Portman Group Responds to Public Health England’s Alcohol Review

02/12/2016

Portman Group Responds to Public Health England’s Alcohol Review
02 December 2016
46-16

 Alcohol consumption and misuse:

“This lengthy report does not contain any new policy ideas, nor does it fully reflect the significant declines in harmful drinking in the last decade. It is deeply concerning that Public Health England are also contradicting the government’s own figures on alcohol consumption. Today we drink about the same amount of alcohol as we did 40 years ago, not ‘twice as much’ as Public Health England claim. Furthermore, alcohol consumption in the UK peaked in 2004, not 2008 as this report suggests.

Official government statistics show significant declines in binge drinking, harmful drinking, underage drinking, alcohol-related crime, drink-driving and declines in alcohol-related hospital admissions among the under 18s and under 40s. This indicates alcohol policy is on the right track and is consistent and proportionate.

There is no doubt that there are still communities that suffer disproportionately from alcohol-related harms, as this report recognises, and that harms are particularly prevalent amongst those in the lowest socio-economic groups. This is where targeted support should be provided through strong partnerships between public, private and third sector organisations.”

 Alcohol Marketing & Self-regulation

“This report makes outdated, unjustified and incorrect assumptions about the regulation of alcohol marketing in the UK, including failing to acknowledge the existence of codes that govern alcohol sponsorship. In the UK there is a comprehensive, joined-up system of self-regulation that ensures alcohol is not marketed to children or promoted in an irresponsible way. These robust rules have been in place for 20 years, are updated frequently, and have resulted in the removal of over 150 irresponsible products from the market. It is disappointing that during this evidence review, Public Health England made no attempt to contact the industry regulators to understand how this effective self-regulatory system works.”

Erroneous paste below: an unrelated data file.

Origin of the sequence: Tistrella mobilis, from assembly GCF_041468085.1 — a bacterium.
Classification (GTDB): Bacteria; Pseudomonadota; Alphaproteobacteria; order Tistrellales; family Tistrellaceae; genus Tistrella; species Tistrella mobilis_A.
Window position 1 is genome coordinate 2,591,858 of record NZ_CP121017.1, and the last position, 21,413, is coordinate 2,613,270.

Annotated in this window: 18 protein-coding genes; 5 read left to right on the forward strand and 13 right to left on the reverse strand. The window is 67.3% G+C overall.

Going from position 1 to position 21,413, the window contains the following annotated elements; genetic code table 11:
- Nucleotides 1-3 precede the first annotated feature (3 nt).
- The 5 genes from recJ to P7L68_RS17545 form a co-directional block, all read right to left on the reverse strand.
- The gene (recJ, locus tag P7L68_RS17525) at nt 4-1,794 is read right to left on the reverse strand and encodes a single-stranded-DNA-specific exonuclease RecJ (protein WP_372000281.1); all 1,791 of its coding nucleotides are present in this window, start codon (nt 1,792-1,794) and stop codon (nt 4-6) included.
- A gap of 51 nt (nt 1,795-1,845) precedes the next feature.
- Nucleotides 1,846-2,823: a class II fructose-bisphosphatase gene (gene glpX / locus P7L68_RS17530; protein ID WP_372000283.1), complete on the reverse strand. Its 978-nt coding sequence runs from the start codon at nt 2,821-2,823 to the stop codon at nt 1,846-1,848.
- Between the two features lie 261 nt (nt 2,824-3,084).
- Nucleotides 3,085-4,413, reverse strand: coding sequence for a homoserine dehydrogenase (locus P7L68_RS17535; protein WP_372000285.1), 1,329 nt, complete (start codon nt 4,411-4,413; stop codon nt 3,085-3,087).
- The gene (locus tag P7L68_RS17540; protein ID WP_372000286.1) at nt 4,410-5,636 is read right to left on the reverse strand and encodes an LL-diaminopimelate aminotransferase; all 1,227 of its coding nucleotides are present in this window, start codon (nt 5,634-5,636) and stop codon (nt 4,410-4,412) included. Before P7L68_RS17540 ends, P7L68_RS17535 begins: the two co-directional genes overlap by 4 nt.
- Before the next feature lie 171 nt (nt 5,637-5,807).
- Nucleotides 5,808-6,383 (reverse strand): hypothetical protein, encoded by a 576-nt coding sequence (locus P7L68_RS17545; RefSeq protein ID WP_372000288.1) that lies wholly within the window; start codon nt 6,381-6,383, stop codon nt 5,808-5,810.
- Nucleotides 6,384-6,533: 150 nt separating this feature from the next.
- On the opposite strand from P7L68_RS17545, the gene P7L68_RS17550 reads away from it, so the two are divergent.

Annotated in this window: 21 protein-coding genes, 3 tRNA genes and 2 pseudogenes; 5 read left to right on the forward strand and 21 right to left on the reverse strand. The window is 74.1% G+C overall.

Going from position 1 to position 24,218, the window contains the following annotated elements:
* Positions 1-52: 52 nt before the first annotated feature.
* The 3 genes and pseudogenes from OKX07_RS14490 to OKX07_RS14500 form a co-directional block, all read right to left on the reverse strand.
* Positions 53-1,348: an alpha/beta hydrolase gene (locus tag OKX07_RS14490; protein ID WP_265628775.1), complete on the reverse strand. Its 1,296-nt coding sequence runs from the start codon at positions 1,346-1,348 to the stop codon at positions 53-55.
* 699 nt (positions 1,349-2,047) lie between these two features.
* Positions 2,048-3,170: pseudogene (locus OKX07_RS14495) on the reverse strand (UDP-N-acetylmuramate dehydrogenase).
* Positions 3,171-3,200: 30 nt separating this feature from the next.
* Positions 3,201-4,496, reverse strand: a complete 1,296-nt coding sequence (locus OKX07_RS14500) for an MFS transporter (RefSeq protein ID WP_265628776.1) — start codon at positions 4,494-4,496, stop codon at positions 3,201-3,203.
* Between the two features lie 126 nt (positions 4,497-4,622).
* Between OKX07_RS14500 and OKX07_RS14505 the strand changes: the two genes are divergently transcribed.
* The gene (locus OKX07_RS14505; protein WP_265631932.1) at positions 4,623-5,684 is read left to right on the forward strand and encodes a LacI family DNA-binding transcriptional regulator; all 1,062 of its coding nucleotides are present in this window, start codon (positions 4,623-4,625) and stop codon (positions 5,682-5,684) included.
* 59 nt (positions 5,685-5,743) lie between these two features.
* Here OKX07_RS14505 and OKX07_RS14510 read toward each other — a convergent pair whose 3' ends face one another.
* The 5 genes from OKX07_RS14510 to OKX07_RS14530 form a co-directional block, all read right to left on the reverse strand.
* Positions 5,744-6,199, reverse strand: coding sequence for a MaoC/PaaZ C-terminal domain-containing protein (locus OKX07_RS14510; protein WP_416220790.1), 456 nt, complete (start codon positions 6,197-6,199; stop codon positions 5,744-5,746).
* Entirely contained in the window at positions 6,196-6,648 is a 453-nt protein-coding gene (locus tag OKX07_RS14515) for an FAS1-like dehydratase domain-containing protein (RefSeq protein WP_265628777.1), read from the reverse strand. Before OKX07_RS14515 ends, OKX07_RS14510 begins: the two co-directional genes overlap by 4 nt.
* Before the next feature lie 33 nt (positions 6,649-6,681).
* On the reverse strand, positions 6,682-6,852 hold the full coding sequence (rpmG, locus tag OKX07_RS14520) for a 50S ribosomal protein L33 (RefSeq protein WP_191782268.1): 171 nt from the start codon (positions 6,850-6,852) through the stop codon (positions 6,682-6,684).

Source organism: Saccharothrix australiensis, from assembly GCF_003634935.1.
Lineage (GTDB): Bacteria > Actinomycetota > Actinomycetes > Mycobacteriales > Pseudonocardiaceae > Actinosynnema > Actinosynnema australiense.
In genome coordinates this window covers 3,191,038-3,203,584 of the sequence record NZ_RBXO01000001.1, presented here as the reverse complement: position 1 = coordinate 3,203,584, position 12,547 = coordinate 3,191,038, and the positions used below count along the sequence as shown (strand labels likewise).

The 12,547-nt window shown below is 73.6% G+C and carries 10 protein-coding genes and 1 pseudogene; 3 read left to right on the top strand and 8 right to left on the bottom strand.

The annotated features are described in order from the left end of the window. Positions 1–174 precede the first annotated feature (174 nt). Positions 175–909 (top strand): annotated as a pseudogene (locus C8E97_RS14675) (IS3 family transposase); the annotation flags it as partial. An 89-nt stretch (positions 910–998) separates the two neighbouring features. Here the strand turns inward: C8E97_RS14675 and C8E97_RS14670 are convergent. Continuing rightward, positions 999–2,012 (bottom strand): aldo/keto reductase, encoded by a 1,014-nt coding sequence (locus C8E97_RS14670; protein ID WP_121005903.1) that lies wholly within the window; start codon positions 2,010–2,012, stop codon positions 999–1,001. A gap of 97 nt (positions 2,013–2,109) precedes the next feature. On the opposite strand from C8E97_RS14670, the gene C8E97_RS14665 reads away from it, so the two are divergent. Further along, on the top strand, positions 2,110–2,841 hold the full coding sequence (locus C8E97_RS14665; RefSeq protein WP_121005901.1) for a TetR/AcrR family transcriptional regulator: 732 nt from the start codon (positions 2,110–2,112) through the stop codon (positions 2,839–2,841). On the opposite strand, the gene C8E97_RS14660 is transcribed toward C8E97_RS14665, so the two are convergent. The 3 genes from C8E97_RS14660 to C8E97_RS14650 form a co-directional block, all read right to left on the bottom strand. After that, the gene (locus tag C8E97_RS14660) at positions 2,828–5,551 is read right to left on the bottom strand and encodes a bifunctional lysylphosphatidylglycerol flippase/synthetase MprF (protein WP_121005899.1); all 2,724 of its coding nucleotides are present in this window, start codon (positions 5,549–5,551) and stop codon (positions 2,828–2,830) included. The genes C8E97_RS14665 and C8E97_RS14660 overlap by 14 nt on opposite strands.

Henry Ashworth
Chief Executive, Portman Group

 

NOTES TO EDITORS:

 Alcohol trends in the UK:

Alcohol Consumption:

  • In the last decade alcohol consumption has fallen by 18%.  (HMRC, BBPA)
  • Today, the UK drinks less alcohol than 16 other European countries: Germany, France, Portugal, Ireland , Poland, Slovenia, Luxembourg, Croatia, Finland, Latvia, Serbia, Slovakia, Czech Republic, Hungary, Romania and Lithuania (World Health Organisation)

Drinking patterns:

  • On average, 76% of adults (84% of women and 68% of men) do not exceed low risk guidelines - 14 units per week (HSCIC)
  • Harmful drinking (more than 9 units for women or 12 units for men in a single occasion) has fallen by 22% since 2005 (ONS)
  • Overall, binge drinking (more than 6 units for women or 8 units for men in a single occasion) has fallen by 14% since 2005. Binge drinking among the 16-24 and 25-44 age groups has fallen 33% and 20% respectively. (ONS)
  • Overall, the proportion of adults drinking in the last week has declined by 9% since 2005. (ONS)
  • The proportion of adults who drank on five or more days in the last week has declined by 33% since 2005. (ONS)

Underage Drinking:

  • The proportion of children (11-15 years old) who have had an alcoholic drink has declined 38% since 2004 (HSCIC)
  • In the last decade, the proportion of secondary school pupils who thought it was OK to try alcohol has fallen by 28%  (HSCIC)
  • In the last decade, the proportion of secondary school pupils who thought it was OK to get drunk has fallen by 42% (HSCIC)

 Alcohol-related crime:

  • The number of violent incidents committed by offenders perceived to be under the influence of alcohol has fallen by 40% since 2007. (ONS)
  • The proportion of people witnessing alcohol-related anti-social behaviour has fallen 18% since 2011/12 (since data collection began) (ONS)
  • The proportion of people who found alcohol-related anti-social behaviour to be a ‘very’ or ‘fairly big’ problem in their area has fallen by 25% since 2005/6. (ONS)

 Drink Driving:

  • The total number of drink driving casualties (slight, serious and killed) has fallen by 52% since 2004. (DfT)
  • The number of drink-driving deaths has fallen by 85% since 1979 (DfT)
  • The total number of drink driving accidents (slight, serious and killed) has fallen by 50% since 2004. (DfT)